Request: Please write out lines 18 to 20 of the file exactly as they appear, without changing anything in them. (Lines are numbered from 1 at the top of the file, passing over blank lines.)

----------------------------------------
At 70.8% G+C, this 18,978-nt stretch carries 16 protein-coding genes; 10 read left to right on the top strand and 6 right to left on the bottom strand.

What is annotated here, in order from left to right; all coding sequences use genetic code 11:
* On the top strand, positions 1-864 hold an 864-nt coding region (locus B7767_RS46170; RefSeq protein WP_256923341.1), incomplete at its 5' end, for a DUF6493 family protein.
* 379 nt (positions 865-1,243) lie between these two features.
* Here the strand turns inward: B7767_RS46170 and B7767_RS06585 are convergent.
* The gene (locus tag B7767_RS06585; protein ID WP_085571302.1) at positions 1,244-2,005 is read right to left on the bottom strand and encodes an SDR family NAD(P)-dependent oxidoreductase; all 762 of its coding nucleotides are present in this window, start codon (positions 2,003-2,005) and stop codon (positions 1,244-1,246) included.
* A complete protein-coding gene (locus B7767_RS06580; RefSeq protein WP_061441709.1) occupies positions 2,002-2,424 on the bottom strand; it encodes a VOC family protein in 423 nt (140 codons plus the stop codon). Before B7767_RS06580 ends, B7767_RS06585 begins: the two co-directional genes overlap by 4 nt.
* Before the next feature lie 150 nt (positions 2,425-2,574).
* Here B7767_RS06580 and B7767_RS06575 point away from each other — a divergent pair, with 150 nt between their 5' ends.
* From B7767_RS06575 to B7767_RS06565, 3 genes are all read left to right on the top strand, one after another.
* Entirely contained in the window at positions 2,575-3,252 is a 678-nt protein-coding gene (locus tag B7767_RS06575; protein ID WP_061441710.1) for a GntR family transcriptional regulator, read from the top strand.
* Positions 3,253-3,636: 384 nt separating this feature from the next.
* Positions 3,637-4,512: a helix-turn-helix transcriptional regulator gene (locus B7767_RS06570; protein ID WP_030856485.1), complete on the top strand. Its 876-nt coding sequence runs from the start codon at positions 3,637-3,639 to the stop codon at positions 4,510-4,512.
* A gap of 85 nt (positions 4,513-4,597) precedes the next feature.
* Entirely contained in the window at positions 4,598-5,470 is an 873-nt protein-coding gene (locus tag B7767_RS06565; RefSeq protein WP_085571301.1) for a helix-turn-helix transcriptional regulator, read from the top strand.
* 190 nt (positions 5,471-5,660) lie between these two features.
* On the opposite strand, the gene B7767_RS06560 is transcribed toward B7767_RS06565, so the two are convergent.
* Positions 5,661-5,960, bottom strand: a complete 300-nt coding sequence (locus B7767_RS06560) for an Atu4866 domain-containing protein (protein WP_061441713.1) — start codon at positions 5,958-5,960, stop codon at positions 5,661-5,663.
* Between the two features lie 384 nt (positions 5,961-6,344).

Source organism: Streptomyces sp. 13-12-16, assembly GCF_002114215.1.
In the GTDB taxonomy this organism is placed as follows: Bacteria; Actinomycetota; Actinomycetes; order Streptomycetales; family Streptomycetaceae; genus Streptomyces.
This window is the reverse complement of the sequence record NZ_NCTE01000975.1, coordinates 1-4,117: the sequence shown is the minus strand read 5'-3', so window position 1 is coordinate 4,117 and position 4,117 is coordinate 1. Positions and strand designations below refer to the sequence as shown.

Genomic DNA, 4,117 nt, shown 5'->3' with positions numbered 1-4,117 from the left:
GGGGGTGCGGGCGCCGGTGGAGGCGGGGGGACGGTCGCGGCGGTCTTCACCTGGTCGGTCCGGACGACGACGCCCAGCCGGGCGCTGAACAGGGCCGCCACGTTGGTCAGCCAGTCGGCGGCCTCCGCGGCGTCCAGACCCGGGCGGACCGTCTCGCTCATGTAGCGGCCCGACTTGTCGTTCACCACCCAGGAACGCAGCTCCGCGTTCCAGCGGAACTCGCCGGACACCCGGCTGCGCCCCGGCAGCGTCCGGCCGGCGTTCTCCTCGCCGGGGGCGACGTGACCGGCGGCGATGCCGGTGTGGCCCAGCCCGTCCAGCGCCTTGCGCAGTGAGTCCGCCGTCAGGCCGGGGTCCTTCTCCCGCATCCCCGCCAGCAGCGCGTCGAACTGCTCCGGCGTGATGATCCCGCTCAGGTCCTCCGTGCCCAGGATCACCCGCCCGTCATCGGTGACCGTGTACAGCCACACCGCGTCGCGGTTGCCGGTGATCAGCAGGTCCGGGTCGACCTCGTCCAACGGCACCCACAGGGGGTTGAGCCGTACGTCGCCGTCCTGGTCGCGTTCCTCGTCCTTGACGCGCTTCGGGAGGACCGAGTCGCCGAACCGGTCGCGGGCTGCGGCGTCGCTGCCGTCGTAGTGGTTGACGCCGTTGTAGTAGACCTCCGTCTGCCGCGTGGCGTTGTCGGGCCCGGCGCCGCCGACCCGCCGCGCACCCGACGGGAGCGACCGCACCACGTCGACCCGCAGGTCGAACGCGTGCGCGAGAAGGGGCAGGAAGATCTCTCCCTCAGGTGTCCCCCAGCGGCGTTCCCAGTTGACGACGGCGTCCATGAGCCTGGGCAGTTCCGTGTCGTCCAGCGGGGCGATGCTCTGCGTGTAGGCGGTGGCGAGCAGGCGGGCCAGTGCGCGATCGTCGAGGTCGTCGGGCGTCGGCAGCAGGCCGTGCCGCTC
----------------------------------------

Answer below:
* Positions 5,661-5,960, bottom strand: a complete 300-nt coding sequence (locus B7767_RS06560) for an Atu4866 domain-containing protein (protein WP_061441713.1) — start codon at positions 5,958-5,960, stop codon at positions 5,661-5,663.
* Between the two features lie 384 nt (positions 5,961-6,344).

Source organism: Streptomyces sp. 13-12-16, assembly GCF_002114215.1.